History being made: ScreenPlus, the largest U.S. newborn screening study, includes Sanfilippo

May 13, 2021

History is being made! Starting this week, newborns in the largest ever U.S. newborn screening study, ScreenPlus, are being screened for Sanfilippo syndrome Type B! Addition of Sanfilippo Type A will follow in the coming months!

Why invest in Newborn Screening Research?

Early diagnosis in the newborn period provides families the information needed to immediately seek clinical trial opportunities and therapies, which in most cases is quite literally the only lifeline these children have. Identifying children at birth also helps spur on the development of more and increasingly better treatments, faster. The impact of expanded newborn screening for those unknowingly born with Sanfilippo syndrome and for all children cannot be overstated.

What is ScreenPlus?

ScreenPlus is the largest multi-disorder prospective consented pilot newborn screening program in the United States. Newborns born in high birth-rate, ethnically-diverse New York hospitals whose parents consent to participate in ScreenPlus will have the most state-of-the-art screening in the country, including screening for Sanfilippo Type B.

“The ScreenPlus program will provide critical information about whether these screening methods for Sanfilippo syndrome, and 14 other devastating childhood diseases, are effective at identifying babies at a time of their lives when therapies can provide maximum benefit. Positive results from this pilot screening study will pave the way for the addition of Sanfilippo syndrome to newborn-screening panels in every state across the nation,” said Foundation Chief Science Officer and ScreenPlus Community Advisory Board Member Cara O’Neill, MD, FAAP.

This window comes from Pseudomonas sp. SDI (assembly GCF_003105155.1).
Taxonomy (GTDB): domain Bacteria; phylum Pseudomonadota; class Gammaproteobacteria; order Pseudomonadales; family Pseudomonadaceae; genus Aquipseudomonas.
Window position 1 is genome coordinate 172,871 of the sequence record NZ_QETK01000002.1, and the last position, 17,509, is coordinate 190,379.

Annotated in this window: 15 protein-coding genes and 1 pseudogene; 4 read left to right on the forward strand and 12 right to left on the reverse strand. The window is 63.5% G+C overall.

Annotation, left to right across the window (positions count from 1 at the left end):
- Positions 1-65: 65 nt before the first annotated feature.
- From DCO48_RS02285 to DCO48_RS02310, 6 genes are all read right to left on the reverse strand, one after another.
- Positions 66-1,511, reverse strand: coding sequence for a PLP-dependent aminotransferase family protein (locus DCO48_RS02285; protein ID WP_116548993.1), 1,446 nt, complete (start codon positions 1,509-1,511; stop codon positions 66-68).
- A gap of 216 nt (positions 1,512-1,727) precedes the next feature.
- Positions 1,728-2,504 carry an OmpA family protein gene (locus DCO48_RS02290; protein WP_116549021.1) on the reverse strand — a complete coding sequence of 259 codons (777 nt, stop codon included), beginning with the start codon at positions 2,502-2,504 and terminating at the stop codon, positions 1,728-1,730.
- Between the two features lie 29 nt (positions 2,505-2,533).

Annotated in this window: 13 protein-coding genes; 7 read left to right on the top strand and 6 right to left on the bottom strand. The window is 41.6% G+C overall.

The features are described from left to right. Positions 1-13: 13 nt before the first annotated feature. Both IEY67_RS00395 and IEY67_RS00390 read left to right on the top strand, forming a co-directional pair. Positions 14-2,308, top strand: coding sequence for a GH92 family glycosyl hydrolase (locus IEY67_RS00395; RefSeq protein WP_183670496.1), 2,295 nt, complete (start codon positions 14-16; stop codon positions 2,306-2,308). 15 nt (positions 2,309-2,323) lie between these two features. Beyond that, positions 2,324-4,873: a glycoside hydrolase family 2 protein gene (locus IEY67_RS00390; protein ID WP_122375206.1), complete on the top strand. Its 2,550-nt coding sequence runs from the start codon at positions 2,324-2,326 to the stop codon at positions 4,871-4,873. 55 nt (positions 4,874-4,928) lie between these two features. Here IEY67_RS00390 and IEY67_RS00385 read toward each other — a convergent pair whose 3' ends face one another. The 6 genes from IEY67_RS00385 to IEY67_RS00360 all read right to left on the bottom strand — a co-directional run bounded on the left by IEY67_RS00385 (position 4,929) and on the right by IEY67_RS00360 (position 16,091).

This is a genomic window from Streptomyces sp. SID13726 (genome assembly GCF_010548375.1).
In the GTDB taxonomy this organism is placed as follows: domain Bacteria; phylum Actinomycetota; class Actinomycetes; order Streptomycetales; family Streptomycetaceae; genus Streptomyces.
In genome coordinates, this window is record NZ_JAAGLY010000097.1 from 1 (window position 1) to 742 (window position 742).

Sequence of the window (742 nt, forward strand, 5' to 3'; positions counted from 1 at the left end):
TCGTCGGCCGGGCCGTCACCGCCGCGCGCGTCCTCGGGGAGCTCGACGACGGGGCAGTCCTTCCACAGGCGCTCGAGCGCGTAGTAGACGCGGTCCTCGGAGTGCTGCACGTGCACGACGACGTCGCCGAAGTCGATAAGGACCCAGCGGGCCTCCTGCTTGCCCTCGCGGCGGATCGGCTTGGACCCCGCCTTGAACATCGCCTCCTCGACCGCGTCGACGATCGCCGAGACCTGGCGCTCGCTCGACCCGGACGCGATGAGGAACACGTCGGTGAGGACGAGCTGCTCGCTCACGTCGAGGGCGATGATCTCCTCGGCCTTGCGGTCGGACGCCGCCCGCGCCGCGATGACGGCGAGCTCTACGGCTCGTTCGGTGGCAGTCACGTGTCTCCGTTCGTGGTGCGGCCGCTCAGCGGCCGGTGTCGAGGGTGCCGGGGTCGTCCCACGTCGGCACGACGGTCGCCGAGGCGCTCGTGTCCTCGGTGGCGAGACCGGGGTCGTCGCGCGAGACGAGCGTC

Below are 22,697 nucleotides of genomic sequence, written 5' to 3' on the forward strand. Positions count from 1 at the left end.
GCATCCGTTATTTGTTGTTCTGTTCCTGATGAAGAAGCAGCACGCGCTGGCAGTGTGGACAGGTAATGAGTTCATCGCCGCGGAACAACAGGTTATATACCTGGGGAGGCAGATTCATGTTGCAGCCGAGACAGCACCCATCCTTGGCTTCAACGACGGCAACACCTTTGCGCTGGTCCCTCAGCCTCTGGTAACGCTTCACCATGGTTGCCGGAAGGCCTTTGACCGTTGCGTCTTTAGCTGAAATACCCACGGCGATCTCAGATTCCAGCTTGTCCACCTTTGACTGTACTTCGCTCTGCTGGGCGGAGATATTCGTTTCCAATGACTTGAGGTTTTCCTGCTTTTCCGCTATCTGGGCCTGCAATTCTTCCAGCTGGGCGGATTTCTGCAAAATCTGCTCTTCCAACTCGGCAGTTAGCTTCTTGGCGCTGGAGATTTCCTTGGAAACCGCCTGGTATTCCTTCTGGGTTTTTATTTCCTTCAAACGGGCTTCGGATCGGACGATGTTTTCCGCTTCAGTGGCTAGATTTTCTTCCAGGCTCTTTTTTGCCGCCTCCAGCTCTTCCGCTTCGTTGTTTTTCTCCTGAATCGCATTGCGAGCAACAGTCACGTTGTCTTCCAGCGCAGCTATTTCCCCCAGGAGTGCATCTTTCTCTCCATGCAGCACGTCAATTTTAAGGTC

How is Cure Sanfilippo Foundation helping?

Cure Sanfilippo Foundation’s grant support of ScreenPlus, which aims to test more than 175,000 New York babies, will enable the addition of Sanfilippo syndrome Type A, the most common and aggressive form of the disease, to the list of disorders screened in the pilot study.

Additionally, the Foundation’s grant support hopes to enable ScreenPlus to increase recruitment of newborns beyond the planned 175,000, by expanding to more hospitals so even more children benefit from early screening of these life-limiting disorders.

“We are grateful for the support of partner-families, donors, and collaborative industry-support from Abeona Therapeutics, all of which have enabled the Foundation to proudly join in this history-making program,” said Foundation President Glenn O’Neill.

Learn more about ScreenPlus at www.ScreenPlusNY.org.

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